Last Call Women’s & Men’s George Esquivel Collection
A new capsule collection by California shoemaker George Esquivel and 123-year-old Florsheim melds past and present. The line of men’s and women’s shoes riff on cap-toe and long-wing styles that have been updated with Esquivel’s modern aesthetic.
Crafted in pebble-grain leathers developed with American tannery Wickett & Craig, the unique hues of natural hides were specially produced for Esquivel to hand-paint by artisans.
The Los Angeles-based footwear designer and leather aficionado has debuted Esquivel House, a shoe atelier for made-to-order shoes and accessories in Downtown’s Arts District. Located just north of Dover Street Market and Row DTLA, it’s a perfect spot to pick up a pair of the label’s signature wingtip kicks or bespoke boots.
The designer grew up in a family of Mexican immigrants who moved frequently throughout his childhood and teen years. Despite his parents’ desire that he attend college and eventually become an artist, Esquivel instead chose to work in the construction industry, where he learned all he needed to know about the business.
After he left school, Esquivel began studying art at the University of Texas at Austin, where he enrolled in the Chicano Studies course, and then transferred to the department of visual arts. His first group exhibition, Dale Gas: An Exhibition of Contemporary Chicano Art, was curated by Santos Martinez at the Contemporary Arts Museum Houston in 1977.
In that show, Esquivel exhibited alongside eight other Con Safo members, including Mel Casas, Carmen Lomas Garza, Cesar Martinez, Roberto Rios, Santos Martinez, and Jesse Trevino. His paintings were influenced by Surrealist art. In the 1970s, he began to incorporate elements of the genre into his works.
Like many Surrealist artists, Esquivel often incorporated animals and birds into his work. He also repurposed familiar objects to create works that were in some way unique.
For example, in this untitled drawing, a cross-section of a tree stump is transformed into a complex scene that seems to resemble an Etch a Sketch. An apparent hole in the upper center of the drawing functions as the sun, emitting rays that strike a flock of doves that are becoming airborne.
Another early work by Esquivel that reflects his interest in reusing elements of everyday life is Puffying Away, which he painted in 1970. A horned, smoking figure with red eyes stands in front of a white shirt and tie, the painting’s focal point.
George Esquivel’s footwear is one of Los Angeles’s most coveted bespoke shoe collections. His eponymous label has been making shoes for over 20 years, with a client list that includes Emma Stone, Janelle Monae and LeBron James. The 2009 CFDA/Vogue Fashion Fund winner’s handmade kicks command a range of prices starting at $495 for ready-made suede oxfords to $19,000 for custom crocodile boots.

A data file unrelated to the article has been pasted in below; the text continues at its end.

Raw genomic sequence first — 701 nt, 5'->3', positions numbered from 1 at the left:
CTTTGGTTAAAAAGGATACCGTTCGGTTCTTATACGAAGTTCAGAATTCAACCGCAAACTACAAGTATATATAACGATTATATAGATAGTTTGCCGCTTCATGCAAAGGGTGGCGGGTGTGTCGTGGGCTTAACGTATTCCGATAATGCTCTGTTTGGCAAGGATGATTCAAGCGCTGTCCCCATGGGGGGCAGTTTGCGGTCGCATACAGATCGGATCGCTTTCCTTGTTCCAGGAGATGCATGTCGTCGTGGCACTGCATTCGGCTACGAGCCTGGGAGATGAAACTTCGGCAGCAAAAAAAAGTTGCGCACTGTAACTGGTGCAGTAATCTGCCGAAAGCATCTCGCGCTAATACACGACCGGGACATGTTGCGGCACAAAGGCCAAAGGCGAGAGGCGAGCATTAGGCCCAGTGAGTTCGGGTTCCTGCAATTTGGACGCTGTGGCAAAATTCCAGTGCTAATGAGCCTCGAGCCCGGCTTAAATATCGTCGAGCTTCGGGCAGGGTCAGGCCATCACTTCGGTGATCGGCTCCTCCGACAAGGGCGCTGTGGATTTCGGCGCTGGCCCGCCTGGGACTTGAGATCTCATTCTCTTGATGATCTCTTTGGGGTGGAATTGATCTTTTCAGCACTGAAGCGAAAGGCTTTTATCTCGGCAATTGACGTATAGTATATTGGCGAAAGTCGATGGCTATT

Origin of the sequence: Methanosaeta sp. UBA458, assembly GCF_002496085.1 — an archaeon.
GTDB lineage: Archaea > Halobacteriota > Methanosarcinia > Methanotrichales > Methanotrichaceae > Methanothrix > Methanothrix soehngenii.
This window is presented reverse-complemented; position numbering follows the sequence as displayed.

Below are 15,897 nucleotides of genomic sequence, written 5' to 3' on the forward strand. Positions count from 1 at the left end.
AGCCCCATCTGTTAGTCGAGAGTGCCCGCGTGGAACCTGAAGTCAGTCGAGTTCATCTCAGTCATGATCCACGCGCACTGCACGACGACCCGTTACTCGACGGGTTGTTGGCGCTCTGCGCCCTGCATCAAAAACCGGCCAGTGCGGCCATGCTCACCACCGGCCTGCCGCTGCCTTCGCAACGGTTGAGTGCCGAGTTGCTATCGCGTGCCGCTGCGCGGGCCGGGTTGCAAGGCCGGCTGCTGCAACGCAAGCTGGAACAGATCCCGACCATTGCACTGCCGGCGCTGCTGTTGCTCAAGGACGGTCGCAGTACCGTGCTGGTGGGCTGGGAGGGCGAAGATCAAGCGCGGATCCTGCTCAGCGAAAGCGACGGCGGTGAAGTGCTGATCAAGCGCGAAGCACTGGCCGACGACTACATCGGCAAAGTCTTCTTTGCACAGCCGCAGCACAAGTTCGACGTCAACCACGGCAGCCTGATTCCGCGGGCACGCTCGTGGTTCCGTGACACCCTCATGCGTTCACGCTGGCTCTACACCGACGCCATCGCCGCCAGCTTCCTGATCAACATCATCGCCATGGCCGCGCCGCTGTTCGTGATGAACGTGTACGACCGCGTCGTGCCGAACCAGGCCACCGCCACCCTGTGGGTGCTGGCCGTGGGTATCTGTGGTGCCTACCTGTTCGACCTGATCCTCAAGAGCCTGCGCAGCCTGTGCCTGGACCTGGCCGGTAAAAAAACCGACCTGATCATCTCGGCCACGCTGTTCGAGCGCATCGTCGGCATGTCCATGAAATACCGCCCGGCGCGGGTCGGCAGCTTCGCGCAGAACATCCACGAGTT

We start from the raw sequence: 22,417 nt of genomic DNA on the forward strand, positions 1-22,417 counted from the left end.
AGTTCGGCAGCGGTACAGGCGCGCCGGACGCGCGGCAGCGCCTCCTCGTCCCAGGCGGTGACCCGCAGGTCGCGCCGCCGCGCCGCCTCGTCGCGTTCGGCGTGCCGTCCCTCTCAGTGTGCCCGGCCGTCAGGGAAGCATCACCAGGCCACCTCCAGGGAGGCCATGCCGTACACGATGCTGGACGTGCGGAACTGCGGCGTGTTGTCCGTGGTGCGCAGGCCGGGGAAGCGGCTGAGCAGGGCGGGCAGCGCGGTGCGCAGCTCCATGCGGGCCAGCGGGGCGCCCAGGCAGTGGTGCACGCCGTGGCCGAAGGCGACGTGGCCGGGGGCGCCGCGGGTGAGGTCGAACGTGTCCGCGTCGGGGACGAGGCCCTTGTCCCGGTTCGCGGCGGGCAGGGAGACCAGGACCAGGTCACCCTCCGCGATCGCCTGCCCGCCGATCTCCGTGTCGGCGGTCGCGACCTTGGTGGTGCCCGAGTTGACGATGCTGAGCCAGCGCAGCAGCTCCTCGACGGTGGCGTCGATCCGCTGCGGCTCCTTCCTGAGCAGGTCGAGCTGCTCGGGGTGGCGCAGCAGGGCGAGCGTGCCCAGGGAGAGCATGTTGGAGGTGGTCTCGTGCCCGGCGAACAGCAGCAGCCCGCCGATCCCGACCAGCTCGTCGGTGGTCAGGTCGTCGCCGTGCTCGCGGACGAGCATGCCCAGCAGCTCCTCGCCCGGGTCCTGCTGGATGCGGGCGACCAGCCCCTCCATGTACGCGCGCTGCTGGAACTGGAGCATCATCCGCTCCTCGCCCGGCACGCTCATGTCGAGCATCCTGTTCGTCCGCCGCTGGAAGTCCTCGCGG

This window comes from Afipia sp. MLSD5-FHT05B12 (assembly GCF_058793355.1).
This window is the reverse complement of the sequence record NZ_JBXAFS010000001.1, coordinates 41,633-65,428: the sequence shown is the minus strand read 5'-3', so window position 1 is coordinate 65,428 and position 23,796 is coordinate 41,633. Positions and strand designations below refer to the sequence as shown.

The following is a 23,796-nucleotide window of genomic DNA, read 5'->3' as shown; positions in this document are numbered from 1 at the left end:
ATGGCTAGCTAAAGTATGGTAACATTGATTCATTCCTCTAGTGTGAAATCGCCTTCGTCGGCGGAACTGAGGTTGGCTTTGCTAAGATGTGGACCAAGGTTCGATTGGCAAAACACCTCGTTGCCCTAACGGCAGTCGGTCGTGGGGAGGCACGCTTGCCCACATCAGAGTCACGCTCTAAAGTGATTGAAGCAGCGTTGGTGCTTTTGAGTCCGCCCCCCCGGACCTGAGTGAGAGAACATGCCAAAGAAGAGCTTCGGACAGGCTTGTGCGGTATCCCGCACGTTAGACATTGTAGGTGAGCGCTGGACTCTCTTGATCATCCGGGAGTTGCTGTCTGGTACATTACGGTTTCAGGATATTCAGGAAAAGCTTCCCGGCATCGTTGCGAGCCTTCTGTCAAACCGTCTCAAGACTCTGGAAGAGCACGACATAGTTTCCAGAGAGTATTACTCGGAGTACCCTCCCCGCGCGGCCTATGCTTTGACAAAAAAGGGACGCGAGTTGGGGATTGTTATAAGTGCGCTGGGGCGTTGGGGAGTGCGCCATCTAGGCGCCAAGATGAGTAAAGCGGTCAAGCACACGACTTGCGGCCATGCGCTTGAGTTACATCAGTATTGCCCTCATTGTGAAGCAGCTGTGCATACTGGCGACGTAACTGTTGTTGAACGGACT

In a small black factory building in the Arts District, Esquivel invites only a few clients a day into his studio, where they select leathers and other options while watching the artisans at work. He calls it slow fashion, an effort to engage customers in the design process.
It’s a risk, but one that has paid off: Esquivel recently landed the top creative spot at Tumi, a renowned luxury bag and luggage brand. As the company’s new creative director, he will oversee design for the brand’s upcoming season and help set the direction of the collection.
The designer’s newest collaboration with Tommy Hilfiger, for example, features a 900-pair run of brogue and loafer styles that combine Hilfiger’s signature preppy aesthetic with Esquivel’s quirky detailing. The shoes are crafted in California from premium, locally sourced leathers and materials. They are embroidered with the Tommy Hilfiger + Esquivel logo, hand-punched perforations and antiqued leather washing.
And there’s more: Esquivel just launched a line of winter boots that are both minimal and luxurious, with expert craftsmanship that will make them truly one-of-a-kind. He’s also teamed up with German watch brand Tutima to create a collection of travel pieces that are durable, stylish and made for the modern world.
He explains, “it’s very Southern California — very craft.” For instance, he tans the leather hides by placing them outside under glass and sun-bathing them. It gives them a natural, burnished hue that isn’t quite black.
Esquivel’s eponymous label has been making handmade shoes for over 20 years, with a range of styles that include brocade mules and bubblegum pink suede derby shoes. He’s partnered with a number of different brands, including Italian heritage brand Fratelli Rossetti and American denim maker Baldwin.